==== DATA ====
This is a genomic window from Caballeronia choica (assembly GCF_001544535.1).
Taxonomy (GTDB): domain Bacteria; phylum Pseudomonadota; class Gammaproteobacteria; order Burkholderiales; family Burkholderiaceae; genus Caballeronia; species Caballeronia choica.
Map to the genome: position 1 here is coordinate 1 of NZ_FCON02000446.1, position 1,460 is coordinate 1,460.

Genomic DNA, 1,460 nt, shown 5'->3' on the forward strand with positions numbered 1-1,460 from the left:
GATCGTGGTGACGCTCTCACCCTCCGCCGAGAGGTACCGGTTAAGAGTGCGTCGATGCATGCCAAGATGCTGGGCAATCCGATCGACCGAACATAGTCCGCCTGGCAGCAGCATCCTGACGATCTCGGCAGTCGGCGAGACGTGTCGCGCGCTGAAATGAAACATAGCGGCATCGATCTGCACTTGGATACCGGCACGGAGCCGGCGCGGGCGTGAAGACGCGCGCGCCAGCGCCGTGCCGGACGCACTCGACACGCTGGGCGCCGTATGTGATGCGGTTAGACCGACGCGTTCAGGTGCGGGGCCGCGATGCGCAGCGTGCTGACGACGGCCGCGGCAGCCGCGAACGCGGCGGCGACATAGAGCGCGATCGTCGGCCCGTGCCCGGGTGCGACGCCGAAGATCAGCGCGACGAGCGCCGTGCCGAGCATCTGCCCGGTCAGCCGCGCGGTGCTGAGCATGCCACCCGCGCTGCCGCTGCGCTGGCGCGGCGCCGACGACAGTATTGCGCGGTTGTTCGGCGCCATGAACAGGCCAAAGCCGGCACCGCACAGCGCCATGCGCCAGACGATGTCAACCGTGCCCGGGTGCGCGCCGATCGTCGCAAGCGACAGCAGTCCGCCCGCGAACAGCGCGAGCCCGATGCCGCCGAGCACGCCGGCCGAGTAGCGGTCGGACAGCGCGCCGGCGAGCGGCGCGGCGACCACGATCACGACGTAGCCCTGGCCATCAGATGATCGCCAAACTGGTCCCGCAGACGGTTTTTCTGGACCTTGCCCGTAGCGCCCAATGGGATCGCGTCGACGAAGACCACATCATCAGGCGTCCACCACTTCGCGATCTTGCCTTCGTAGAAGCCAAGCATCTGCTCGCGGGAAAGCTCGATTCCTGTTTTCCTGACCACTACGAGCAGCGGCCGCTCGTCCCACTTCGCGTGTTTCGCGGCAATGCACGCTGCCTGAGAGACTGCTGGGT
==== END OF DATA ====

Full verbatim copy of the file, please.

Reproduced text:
This is a genomic window from Caballeronia choica (assembly GCF_001544535.1).
Taxonomy (GTDB): domain Bacteria; phylum Pseudomonadota; class Gammaproteobacteria; order Burkholderiales; family Burkholderiaceae; genus Caballeronia; species Caballeronia choica.
Map to the genome: position 1 here is coordinate 1 of NZ_FCON02000446.1, position 1,460 is coordinate 1,460.

Genomic DNA, 1,460 nt, shown 5'->3' on the forward strand with positions numbered 1-1,460 from the left:
GATCGTGGTGACGCTCTCACCCTCCGCCGAGAGGTACCGGTTAAGAGTGCGTCGATGCATGCCAAGATGCTGGGCAATCCGATCGACCGAACATAGTCCGCCTGGCAGCAGCATCCTGACGATCTCGGCAGTCGGCGAGACGTGTCGCGCGCTGAAATGAAACATAGCGGCATCGATCTGCACTTGGATACCGGCACGGAGCCGGCGCGGGCGTGAAGACGCGCGCGCCAGCGCCGTGCCGGACGCACTCGACACGCTGGGCGCCGTATGTGATGCGGTTAGACCGACGCGTTCAGGTGCGGGGCCGCGATGCGCAGCGTGCTGACGACGGCCGCGGCAGCCGCGAACGCGGCGGCGACATAGAGCGCGATCGTCGGCCCGTGCCCGGGTGCGACGCCGAAGATCAGCGCGACGAGCGCCGTGCCGAGCATCTGCCCGGTCAGCCGCGCGGTGCTGAGCATGCCACCCGCGCTGCCGCTGCGCTGGCGCGGCGCCGACGACAGTATTGCGCGGTTGTTCGGCGCCATGAACAGGCCAAAGCCGGCACCGCACAGCGCCATGCGCCAGACGATGTCAACCGTGCCCGGGTGCGCGCCGATCGTCGCAAGCGACAGCAGTCCGCCCGCGAACAGCGCGAGCCCGATGCCGCCGAGCACGCCGGCCGAGTAGCGGTCGGACAGCGCGCCGGCGAGCGGCGCGGCGACCACGATCACGACGTAGCCCTGGCCATCAGATGATCGCCAAACTGGTCCCGCAGACGGTTTTTCTGGACCTTGCCCGTAGCGCCCAATGGGATCGCGTCGACGAAGACCACATCATCAGGCGTCCACCACTTCGCGATCTTGCCTTCGTAGAAGCCAAGCATCTGCTCGCGGGAAAGCTCGATTCCTGTTTTCCTGACCACTACGAGCAGCGGCCGCTCGTCCCACTTCGCGTGTTTCGCGGCAATGCACGCTGCCTGAGAGACTGCTGGGT